Humanitarian assistance severely hampered by ongoing Mogadishu fighting amid fears of spreading famine
|Publisher||UN High Commissioner for Refugees (UNHCR)|
|Publication Date||2 August 2011|
|Cite as||UN High Commissioner for Refugees (UNHCR), Humanitarian assistance severely hampered by ongoing Mogadishu fighting amid fears of spreading famine, 2 August 2011, available at: http://www.refworld.org/docid/4e3a2d252.html [accessed 29 August 2015]|
In Somalia, our head of office in Mogadishu has just completed a five-week tour of duty in the Somali capital, where she witnessed the spontaneous development of settlements for internally displaced people (IDPs) across the city as Somalis uprooted by drought and famine flocked there in search of assistance. She updated colleagues as UNHCR makes preparations to deliver assistance to up to 180,000 people in Mogadishu and south central Somalia by the month's end. However, at the same time, our ability to deliver that much needed aid is being hampered by the ongoing fighting in the Somali capital.
There were already over 370,000 internally displaced people in Mogadishu before the recent drought- and famine-related displacement, which has driven some 100,000 more desperate people into the war-ravaged city. This increase can be traced back to mid-June when our Population Movement Tracking (PMT) partners recorded a sharp increase in the numbers fleeing to Mogadishu. In July alone, over 27,000 people were displaced into Mogadishu from the surrounding areas, mainly Bay, Bakool and Lower Shabelle, all heavily drought-affected areas. Almost as many people have fled to Mogadishu in just one month (27,100) as were displaced in the entire first quarter of this year (31,400).
According to the latest data from our food security partners, given the current levels of malnutrition, mortality and humanitarian response, in combination with the likelihood of increasing prices and a harsh dry season, food security is expected to deteriorate over the coming months. By August / September, all regions of southern Somalia are likely to be facing famine, according to Food Security and Nutrition Analysis Unit's Famine Early Warning System Network (FEWS NET), and it's expected that the influx of IDPs into the city will continue.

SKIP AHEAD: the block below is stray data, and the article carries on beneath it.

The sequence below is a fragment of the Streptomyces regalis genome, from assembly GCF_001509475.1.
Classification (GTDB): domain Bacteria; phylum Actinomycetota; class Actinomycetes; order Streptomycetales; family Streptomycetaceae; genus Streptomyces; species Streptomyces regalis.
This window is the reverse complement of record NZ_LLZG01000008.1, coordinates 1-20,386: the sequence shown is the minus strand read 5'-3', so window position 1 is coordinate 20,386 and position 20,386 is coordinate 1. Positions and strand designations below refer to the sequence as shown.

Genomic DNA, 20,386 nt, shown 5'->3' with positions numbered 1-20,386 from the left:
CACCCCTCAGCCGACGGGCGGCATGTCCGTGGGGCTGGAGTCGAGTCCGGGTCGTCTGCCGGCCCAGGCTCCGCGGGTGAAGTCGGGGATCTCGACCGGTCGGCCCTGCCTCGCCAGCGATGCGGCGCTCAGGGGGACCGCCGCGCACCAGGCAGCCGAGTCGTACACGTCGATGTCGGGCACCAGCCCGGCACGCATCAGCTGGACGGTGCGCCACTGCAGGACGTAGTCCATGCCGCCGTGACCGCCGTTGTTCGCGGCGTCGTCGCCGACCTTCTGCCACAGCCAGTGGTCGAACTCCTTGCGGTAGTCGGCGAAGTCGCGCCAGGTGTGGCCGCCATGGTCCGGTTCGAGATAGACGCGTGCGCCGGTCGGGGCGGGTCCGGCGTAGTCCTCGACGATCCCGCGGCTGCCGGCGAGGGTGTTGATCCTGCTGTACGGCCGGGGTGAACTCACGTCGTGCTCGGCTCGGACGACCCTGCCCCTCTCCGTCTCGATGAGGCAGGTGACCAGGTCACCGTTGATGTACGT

This news could not come at a more difficult time. The ongoing offensive is negatively affecting the ability of UNHCR and other partners to deliver assistance to populations in distress at a time when their needs are most urgent. We need to maintain access to these people. Our staff's only means of travel in Mogadishu is in heavily armoured vehicles protected by security escorts. As a result of restrictions on these escorts due to the ongoing fighting in the capital, our ability to move around Mogadishu has been severely limited. This comes just as UNHCR was embarking on protection assessment missions in up to 10 settlements across the city to better provide assistance and services to those in need. The results of a recent protection assessment in Badbaado settlement, home to an estimated 28,000 people, will be known this week.
Despite the long drought, some areas have recently been hit by torrential rains, including around the capital over the weekend. The rain contributed to the misery of many IDPs. UNHCR will distribute plastic sheeting in the city over the next week.
So far, we have distributed over 15,000 emergency assistance packages (EAPs) for some 90,000 people in Mogadishu and southern Somalia since the declaration of the famine in two regions on 20 July. We plan to distribute a further 13,000 EAPs to benefit some 78,000 people in the coming 10 days. Security situation permitting, shelter staff will soon be in Mogadishu to strengthen the coordination of partners distributing shelter and related emergency items (plastic tarpaulins, kitchen sets, sleeping mats and blankets etc). They will also assess warehouse capacity as UNHCR prepares to receive a number of airlifts of relief items from its emergency stockpile in Dubai and other donor sources in the coming and weeks.
In Kenya, meanwhile, the flow of refugees from Somalia continues unabated, with more than 40,000 Somalis arriving in the sprawling Dadaab refugee camps in July, the highest monthly arrival rate in the camp's 20-year history. A total of 40,434 Somalis arrived in Dadaab during the month.
So far this year, some 116,000 Somali refugees have streamed into the complex of camps, already the largest and most congested in the world. In the last two months alone, Dadaab has received some 71,000 new refugees, at an average rate of 1,300 per day in July.
In order to ease the overcrowding at the edges of two of the camps, UNHCR is continuing its operation to relocate refugees to two new sites. The relocation of refugee families from the outskirts of Ifo refugee camp in Dadaad to the new Ifo Extension is progressing well, with some 1,500 people moved every day. By today, some 10,000 people will have been relocated by UNHCR and its partners. The relocation will continue until an estimated 90,000 people are moved. Meanwhile, a second site, at Kambioos, is being prepared for refugee families to start moving from Hagadera camp in the next few days.